According to a story in the Oct. 1 Journal, floodwaters from the Gila River forced McReynolds to climb into a tree, which she shared for 12 hours with three rattlesnakes. She said the snakes were in the tree before she was.
“She broke off a branch and knocked two of the snakes into the water when they coiled and struck at her,” the story read. “They promptly climbed back into the tree.”
McReynolds’ husband rescued her when he returned to the ranch. The story does not report what happened to the snakes.
So what was it about 1941 that had usually arid New Mexico as soggy as an English marsh?
Jones and Sullivan agree that finding that answer was a challenge because weather-gathering methods were not as extensive or sophisticated then as they are now.
“We did not have nearly as many weather stations in New Mexico in 1941,” Jones said. “We have about 200 around the state now, but maybe half as many back then. The bigger the sample, the more confident you are going to be in your results.”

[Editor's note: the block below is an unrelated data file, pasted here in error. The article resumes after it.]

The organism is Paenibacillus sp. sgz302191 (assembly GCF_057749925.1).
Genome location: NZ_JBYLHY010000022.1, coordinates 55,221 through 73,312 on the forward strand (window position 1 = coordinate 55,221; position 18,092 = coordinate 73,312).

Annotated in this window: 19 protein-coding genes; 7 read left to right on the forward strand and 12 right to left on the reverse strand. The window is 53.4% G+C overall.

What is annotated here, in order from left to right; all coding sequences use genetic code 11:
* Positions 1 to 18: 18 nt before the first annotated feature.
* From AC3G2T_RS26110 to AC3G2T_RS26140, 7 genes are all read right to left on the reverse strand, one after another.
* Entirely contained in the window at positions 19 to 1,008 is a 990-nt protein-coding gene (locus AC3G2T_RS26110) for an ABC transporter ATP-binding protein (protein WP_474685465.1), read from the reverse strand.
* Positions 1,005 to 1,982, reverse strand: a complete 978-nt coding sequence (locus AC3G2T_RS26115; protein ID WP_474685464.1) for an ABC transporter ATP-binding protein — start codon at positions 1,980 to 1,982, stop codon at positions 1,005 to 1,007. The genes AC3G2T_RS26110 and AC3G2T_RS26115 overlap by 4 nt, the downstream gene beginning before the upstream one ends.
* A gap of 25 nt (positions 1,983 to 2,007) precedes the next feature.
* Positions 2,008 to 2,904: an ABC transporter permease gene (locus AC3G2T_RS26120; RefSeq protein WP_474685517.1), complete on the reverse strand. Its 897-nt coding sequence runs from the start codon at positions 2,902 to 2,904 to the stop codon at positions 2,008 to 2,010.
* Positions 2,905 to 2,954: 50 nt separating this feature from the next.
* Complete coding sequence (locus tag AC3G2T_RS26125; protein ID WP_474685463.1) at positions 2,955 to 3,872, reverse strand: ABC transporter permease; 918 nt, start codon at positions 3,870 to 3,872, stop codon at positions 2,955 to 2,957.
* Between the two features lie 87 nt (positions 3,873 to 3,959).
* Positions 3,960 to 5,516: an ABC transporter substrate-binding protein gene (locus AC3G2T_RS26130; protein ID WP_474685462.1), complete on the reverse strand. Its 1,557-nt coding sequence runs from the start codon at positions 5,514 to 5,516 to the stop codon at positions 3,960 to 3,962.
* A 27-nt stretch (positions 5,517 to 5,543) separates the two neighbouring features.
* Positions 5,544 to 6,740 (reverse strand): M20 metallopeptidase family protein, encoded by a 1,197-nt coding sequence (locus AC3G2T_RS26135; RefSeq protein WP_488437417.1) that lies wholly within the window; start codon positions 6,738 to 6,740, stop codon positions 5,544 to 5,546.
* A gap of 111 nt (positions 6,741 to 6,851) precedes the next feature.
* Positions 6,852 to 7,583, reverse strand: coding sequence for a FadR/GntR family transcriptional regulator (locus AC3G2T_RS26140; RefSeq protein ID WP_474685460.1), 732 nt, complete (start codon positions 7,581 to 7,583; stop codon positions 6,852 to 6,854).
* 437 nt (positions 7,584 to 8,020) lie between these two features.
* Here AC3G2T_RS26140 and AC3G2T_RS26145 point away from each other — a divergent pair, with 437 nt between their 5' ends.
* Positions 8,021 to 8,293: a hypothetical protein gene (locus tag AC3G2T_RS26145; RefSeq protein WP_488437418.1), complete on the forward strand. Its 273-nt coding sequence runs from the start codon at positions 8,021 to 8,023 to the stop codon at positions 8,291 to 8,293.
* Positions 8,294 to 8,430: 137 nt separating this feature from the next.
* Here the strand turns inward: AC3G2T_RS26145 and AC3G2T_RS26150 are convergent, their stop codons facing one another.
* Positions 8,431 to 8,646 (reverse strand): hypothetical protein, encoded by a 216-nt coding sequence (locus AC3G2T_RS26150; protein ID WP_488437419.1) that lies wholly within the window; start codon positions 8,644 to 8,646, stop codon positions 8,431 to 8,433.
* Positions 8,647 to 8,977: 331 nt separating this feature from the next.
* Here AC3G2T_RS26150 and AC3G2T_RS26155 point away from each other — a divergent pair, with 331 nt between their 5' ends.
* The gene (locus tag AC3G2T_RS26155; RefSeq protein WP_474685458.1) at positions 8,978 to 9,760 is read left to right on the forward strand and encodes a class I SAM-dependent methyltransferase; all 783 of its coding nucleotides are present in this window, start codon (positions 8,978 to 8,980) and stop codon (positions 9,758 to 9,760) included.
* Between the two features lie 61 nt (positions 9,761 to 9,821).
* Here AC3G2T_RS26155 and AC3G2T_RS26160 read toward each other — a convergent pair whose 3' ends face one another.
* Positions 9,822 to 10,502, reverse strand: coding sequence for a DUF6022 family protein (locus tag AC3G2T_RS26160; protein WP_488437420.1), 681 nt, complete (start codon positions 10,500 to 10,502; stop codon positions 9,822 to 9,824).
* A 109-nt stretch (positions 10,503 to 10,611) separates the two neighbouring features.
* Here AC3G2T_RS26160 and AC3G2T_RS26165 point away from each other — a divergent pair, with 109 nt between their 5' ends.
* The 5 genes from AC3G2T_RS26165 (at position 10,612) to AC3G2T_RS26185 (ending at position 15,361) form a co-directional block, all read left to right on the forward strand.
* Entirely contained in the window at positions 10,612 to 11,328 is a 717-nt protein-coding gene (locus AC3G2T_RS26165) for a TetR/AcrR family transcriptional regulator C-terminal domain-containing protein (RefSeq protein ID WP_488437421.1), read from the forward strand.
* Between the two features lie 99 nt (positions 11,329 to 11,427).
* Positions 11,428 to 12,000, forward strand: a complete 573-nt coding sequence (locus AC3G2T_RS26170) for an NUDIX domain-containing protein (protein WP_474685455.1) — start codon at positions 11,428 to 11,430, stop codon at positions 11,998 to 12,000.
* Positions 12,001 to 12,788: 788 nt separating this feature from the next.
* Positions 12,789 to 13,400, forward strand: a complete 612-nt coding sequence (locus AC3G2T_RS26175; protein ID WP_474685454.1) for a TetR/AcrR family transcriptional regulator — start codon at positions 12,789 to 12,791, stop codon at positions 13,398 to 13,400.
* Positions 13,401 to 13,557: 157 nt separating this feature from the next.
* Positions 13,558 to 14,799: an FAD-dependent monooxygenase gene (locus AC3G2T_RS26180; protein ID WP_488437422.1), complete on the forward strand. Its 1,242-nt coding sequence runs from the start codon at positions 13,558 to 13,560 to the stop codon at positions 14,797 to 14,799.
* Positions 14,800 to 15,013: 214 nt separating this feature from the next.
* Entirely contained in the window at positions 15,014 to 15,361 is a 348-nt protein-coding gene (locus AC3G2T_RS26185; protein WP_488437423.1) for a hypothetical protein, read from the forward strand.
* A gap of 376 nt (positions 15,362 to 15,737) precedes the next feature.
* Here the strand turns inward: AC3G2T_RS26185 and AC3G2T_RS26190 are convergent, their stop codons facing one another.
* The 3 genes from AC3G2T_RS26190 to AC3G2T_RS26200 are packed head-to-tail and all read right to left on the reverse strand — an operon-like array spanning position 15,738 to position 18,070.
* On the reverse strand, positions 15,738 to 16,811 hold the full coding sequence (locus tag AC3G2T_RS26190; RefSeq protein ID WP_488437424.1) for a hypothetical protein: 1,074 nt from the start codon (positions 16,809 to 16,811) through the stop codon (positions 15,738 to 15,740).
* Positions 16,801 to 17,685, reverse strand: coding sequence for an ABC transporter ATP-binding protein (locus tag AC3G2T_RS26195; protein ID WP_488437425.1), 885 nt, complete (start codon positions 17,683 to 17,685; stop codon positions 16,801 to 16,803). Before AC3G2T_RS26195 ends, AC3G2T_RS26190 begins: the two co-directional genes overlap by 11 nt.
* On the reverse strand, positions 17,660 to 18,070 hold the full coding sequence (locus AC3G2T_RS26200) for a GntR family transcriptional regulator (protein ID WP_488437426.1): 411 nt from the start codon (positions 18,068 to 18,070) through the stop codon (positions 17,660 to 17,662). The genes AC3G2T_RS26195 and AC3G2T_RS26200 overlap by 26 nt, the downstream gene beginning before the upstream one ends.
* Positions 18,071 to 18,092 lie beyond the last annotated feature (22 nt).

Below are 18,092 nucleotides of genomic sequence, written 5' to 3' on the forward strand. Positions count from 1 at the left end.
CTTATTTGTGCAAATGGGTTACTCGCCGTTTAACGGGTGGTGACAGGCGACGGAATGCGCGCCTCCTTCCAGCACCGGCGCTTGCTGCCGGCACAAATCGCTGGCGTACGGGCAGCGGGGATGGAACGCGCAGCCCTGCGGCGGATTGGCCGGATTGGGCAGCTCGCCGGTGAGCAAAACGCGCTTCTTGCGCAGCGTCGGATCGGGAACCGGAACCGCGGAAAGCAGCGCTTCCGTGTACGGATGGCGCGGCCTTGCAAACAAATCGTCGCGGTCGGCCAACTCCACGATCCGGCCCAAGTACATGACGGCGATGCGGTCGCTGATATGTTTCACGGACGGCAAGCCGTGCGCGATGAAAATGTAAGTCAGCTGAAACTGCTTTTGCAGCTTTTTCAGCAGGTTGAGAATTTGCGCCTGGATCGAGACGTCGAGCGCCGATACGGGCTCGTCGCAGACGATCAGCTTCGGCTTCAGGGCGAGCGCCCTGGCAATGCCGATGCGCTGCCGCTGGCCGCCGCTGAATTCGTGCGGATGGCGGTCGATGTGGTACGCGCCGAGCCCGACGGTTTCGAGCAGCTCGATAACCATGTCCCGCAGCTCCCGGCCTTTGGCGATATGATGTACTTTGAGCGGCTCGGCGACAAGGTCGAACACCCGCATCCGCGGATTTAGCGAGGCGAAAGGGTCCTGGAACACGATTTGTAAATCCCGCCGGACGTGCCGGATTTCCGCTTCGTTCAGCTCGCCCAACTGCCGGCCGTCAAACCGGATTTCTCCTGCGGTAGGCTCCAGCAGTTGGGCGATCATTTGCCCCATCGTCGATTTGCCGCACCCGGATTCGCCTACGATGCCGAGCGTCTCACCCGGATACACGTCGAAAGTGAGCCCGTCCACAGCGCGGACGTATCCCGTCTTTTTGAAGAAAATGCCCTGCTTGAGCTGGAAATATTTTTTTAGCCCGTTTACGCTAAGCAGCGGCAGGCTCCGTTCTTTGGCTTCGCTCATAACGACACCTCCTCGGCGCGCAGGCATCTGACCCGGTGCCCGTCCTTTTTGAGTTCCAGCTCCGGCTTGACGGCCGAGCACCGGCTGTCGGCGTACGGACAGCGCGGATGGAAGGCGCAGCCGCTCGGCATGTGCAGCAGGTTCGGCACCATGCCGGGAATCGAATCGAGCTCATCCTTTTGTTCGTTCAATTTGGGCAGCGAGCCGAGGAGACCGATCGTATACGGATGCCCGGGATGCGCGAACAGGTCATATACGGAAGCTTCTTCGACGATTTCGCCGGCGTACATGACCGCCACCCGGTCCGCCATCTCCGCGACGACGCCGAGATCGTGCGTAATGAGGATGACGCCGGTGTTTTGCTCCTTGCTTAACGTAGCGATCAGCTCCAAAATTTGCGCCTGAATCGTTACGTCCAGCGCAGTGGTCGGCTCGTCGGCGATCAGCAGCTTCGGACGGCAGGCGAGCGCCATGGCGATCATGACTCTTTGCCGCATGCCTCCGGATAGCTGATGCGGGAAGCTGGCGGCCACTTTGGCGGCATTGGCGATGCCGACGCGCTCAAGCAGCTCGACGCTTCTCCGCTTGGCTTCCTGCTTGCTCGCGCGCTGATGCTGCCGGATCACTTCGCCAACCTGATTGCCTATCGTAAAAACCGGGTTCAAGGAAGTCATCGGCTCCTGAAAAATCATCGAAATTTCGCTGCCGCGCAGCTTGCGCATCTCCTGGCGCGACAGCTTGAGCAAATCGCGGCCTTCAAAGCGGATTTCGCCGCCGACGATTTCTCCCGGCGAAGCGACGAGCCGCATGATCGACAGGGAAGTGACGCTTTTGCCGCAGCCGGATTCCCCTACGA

Sullivan said upper-air data was not collected in 1941.
“So a determination of anomalous patterns was difficult,” Sullivan said. “But it was kind of fun trying to look at everything that was available. Old records at the National Weather Service in Albuquerque had monthly summaries by farmers and weather observers.”
What Sullivan determined was that there was no single cause for the highly abnormal weather. She said a teaming up of El Niño, a moisture-dense weather pattern created by warmer than usual sea-surface temperatures in the southern Pacific, and Pacific Decatel Oscillation (PDO), a similar pattern caused by warm sea-surface temperatures farther north in the Pacific, played a role in New Mexico’s unusually wet year.
“It was a combination of PDO and El Niño, and also multiple independent high-precipitation storm events in the region and tropical storm remnants,” she said. “We are unlikely to see storm events like we saw in 1941 again.”
As Sullivan notes in her thesis: “The year 1941 will forever stand out as a significant event in the climatological history for New Mexico.”